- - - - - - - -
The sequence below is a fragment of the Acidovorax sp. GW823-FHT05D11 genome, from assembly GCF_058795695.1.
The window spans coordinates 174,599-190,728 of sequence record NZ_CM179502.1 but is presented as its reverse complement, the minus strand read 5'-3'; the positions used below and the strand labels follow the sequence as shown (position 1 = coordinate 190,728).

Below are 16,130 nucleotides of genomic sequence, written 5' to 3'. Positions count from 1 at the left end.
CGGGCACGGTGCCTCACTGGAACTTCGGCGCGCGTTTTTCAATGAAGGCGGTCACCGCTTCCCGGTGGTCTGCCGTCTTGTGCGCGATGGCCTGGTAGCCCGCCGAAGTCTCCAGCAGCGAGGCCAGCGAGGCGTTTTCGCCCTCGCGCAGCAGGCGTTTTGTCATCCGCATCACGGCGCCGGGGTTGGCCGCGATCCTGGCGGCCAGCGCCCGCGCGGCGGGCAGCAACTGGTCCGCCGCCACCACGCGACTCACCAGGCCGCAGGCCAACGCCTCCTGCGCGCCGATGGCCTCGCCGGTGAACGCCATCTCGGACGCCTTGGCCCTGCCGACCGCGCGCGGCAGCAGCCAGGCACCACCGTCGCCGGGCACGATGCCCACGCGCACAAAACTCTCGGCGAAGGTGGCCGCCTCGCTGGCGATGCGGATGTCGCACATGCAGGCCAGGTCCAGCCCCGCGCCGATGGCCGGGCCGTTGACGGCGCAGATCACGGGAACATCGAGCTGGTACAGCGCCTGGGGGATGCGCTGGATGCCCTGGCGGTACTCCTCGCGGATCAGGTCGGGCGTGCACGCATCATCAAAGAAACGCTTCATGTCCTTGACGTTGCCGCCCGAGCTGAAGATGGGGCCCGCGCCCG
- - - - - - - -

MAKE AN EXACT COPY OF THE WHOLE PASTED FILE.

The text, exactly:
The sequence below is a fragment of the Acidovorax sp. GW823-FHT05D11 genome, from assembly GCF_058795695.1.
The window spans coordinates 174,599-190,728 of sequence record NZ_CM179502.1 but is presented as its reverse complement, the minus strand read 5'-3'; the positions used below and the strand labels follow the sequence as shown (position 1 = coordinate 190,728).

Below are 16,130 nucleotides of genomic sequence, written 5' to 3'. Positions count from 1 at the left end.
CGGGCACGGTGCCTCACTGGAACTTCGGCGCGCGTTTTTCAATGAAGGCGGTCACCGCTTCCCGGTGGTCTGCCGTCTTGTGCGCGATGGCCTGGTAGCCCGCCGAAGTCTCCAGCAGCGAGGCCAGCGAGGCGTTTTCGCCCTCGCGCAGCAGGCGTTTTGTCATCCGCATCACGGCGCCGGGGTTGGCCGCGATCCTGGCGGCCAGCGCCCGCGCGGCGGGCAGCAACTGGTCCGCCGCCACCACGCGACTCACCAGGCCGCAGGCCAACGCCTCCTGCGCGCCGATGGCCTCGCCGGTGAACGCCATCTCGGACGCCTTGGCCCTGCCGACCGCGCGCGGCAGCAGCCAGGCACCACCGTCGCCGGGCACGATGCCCACGCGCACAAAACTCTCGGCGAAGGTGGCCGCCTCGCTGGCGATGCGGATGTCGCACATGCAGGCCAGGTCCAGCCCCGCGCCGATGGCCGGGCCGTTGACGGCGCAGATCACGGGAACATCGAGCTGGTACAGCGCCTGGGGGATGCGCTGGATGCCCTGGCGGTACTCCTCGCGGATCAGGTCGGGCGTGCACGCATCATCAAAGAAACGCTTCATGTCCTTGACGTTGCCGCCCGAGCTGAAGATGGGGCCCGCGCCCG